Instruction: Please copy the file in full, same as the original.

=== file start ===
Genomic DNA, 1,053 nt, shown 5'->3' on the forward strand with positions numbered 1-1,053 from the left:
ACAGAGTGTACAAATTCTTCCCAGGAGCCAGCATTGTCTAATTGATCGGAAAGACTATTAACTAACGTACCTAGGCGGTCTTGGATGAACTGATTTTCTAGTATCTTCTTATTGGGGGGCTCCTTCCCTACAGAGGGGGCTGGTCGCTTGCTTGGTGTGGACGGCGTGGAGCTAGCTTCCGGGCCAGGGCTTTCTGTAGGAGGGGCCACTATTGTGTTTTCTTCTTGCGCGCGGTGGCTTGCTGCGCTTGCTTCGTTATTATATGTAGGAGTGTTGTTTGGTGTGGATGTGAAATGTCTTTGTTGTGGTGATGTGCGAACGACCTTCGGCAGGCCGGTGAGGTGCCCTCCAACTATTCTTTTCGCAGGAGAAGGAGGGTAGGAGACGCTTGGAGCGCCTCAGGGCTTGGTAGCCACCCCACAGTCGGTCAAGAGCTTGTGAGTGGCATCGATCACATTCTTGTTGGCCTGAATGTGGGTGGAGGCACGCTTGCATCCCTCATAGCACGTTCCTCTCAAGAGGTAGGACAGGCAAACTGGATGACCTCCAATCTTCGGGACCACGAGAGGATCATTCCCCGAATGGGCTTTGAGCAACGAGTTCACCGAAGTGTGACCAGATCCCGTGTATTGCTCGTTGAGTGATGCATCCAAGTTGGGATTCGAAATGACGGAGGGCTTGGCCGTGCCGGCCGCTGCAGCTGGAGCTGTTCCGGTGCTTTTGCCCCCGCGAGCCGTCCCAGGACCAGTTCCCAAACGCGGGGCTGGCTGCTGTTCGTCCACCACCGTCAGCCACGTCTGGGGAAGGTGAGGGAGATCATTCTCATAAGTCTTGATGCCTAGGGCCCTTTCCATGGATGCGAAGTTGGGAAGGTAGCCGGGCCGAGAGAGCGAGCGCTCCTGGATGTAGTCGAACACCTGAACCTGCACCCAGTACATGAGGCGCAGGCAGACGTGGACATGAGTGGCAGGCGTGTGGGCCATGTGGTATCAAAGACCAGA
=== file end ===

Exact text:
Genomic DNA, 1,053 nt, shown 5'->3' on the forward strand with positions numbered 1-1,053 from the left:
ACAGAGTGTACAAATTCTTCCCAGGAGCCAGCATTGTCTAATTGATCGGAAAGACTATTAACTAACGTACCTAGGCGGTCTTGGATGAACTGATTTTCTAGTATCTTCTTATTGGGGGGCTCCTTCCCTACAGAGGGGGCTGGTCGCTTGCTTGGTGTGGACGGCGTGGAGCTAGCTTCCGGGCCAGGGCTTTCTGTAGGAGGGGCCACTATTGTGTTTTCTTCTTGCGCGCGGTGGCTTGCTGCGCTTGCTTCGTTATTATATGTAGGAGTGTTGTTTGGTGTGGATGTGAAATGTCTTTGTTGTGGTGATGTGCGAACGACCTTCGGCAGGCCGGTGAGGTGCCCTCCAACTATTCTTTTCGCAGGAGAAGGAGGGTAGGAGACGCTTGGAGCGCCTCAGGGCTTGGTAGCCACCCCACAGTCGGTCAAGAGCTTGTGAGTGGCATCGATCACATTCTTGTTGGCCTGAATGTGGGTGGAGGCACGCTTGCATCCCTCATAGCACGTTCCTCTCAAGAGGTAGGACAGGCAAACTGGATGACCTCCAATCTTCGGGACCACGAGAGGATCATTCCCCGAATGGGCTTTGAGCAACGAGTTCACCGAAGTGTGACCAGATCCCGTGTATTGCTCGTTGAGTGATGCATCCAAGTTGGGATTCGAAATGACGGAGGGCTTGGCCGTGCCGGCCGCTGCAGCTGGAGCTGTTCCGGTGCTTTTGCCCCCGCGAGCCGTCCCAGGACCAGTTCCCAAACGCGGGGCTGGCTGCTGTTCGTCCACCACCGTCAGCCACGTCTGGGGAAGGTGAGGGAGATCATTCTCATAAGTCTTGATGCCTAGGGCCCTTTCCATGGATGCGAAGTTGGGAAGGTAGCCGGGCCGAGAGAGCGAGCGCTCCTGGATGTAGTCGAACACCTGAACCTGCACCCAGTACATGAGGCGCAGGCAGACGTGGACATGAGTGGCAGGCGTGTGGGCCATGTGGTATCAAAGACCAGA